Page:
United States

Multistate: Details on Proposed Tax Changes in Ohio, Pennsylvania, and Texas Released

Mar 02, 2015
From KPMG TaxWatch

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Details on proposed tax changes in three key states were recently released. In his 2015 State of the States address, Governor Kasich of Ohio proposed $500 million in tax cuts, including reducing individual income tax rates across the board by 15 percent in 2015 and another 8 percent in 2016. This would bring the highest individual income tax rate down from 5.33 percent to 4.1 percent over a two-year period. Another change would be to eliminate taxes on businesses and pass-through entities with gross receipts of $2 million or less. To fund these reductions, the Governor is proposing adoption of a severance tax on hydrocarbons, increasing the CAT rate, reducing the CAT on firms with receipts of $1 million to $2 million, and leaning more on consumption taxes, which most likely involves expanding the sales tax to certain services. The Governor’s budget documents had earlier identified certain services, including management consulting, public relations, and polling for taxation.

In Pennsylvania, Governor Tom Wolf recently released certain details on the tax reforms that will be included in his 2015-2016 budget. Although full details on the budget will not be disclosed until March 3, 2015, the tax changes he mentioned in a press release include reducing the corporate income tax rate from 9.99 percent to 4.99 percent over the next two years and eliminating the capital stock franchise tax entirely. The Governor is also proposing to close loopholes by adopting combined reporting.

In Texas, Lt. Governor Dan Patrick and the Chair of the Senate Finance Committee recently announced the introduction of three bills that would provide tax relief to Texas homeowners and businesses. Senate Bill 1 would increase the property tax homestead exemption from a flat $15,000 to 25 percent of the median home price in Texas each year. Senate Bill 7 would reduce franchise tax rates permanently from 1 percent to 0.85 percent for general taxpayers and from 0.5 percent to 0.425 percent for retailers and wholesalers. A third bill, Senate Bill 8, would increase the franchise tax exemption so that businesses with up to $4 million of total revenue would be exempt. Currently, businesses with $1 million or less of total revenue are exempt from the franchise tax. Please stay tuned to TWIST for further updates on these proposals.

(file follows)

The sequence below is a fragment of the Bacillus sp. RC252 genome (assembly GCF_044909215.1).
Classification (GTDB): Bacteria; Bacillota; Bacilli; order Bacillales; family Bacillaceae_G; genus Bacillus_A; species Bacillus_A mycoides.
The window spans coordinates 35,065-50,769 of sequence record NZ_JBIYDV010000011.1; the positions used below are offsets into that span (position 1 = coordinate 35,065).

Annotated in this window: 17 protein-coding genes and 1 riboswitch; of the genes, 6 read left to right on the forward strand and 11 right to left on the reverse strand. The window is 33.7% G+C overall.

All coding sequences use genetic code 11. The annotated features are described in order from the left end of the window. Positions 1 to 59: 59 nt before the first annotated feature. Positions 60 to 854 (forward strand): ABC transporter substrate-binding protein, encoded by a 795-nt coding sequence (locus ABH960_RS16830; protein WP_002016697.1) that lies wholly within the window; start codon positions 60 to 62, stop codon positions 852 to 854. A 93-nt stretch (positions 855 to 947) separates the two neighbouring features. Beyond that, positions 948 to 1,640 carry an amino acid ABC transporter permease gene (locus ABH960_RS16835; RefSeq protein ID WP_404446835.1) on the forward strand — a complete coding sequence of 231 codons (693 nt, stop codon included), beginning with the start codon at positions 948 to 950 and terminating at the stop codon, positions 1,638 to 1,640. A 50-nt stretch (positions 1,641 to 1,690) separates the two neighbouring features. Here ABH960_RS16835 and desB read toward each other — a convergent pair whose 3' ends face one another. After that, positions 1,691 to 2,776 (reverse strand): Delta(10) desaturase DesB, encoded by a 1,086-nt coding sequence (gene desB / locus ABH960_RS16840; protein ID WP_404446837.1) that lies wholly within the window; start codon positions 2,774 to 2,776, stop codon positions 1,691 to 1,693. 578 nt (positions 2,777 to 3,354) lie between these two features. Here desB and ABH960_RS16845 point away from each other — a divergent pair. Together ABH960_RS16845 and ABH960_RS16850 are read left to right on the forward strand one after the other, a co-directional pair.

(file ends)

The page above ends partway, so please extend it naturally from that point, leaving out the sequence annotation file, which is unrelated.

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The following information is not intended to be "written advice concerning one or more federal tax matters" subject to the requirements of section 10.37(a)(2) of Treasury Department Circular 230.

The information contained herein is of a general nature and based on authorities that are subject to change. Applicability of the information to specific situations should be determined through consultation with your tax adviser.